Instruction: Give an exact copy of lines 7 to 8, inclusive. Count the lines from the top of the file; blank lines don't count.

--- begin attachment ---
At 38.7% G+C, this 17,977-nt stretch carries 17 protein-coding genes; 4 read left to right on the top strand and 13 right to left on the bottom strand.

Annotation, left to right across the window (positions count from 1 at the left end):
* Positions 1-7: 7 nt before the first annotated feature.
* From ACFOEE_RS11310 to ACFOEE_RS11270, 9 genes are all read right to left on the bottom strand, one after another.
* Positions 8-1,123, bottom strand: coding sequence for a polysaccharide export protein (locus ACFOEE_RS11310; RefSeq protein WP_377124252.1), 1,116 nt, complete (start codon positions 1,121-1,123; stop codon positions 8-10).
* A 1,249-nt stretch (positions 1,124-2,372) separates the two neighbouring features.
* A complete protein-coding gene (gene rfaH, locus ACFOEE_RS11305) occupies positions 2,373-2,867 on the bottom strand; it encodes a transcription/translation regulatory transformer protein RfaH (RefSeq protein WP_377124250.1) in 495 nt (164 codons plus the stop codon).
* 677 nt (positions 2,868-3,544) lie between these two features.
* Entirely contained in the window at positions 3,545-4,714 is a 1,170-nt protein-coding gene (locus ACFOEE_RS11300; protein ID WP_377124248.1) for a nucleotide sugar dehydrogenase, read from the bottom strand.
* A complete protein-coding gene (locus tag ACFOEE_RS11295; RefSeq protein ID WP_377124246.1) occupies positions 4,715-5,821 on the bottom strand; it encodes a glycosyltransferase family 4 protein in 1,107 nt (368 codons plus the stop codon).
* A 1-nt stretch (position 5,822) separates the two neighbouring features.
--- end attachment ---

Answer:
* A complete protein-coding gene (gene rfaH, locus ACFOEE_RS11305) occupies positions 2,373-2,867 on the bottom strand; it encodes a transcription/translation regulatory transformer protein RfaH (RefSeq protein WP_377124250.1) in 495 nt (164 codons plus the stop codon).
* 677 nt (positions 2,868-3,544) lie between these two features.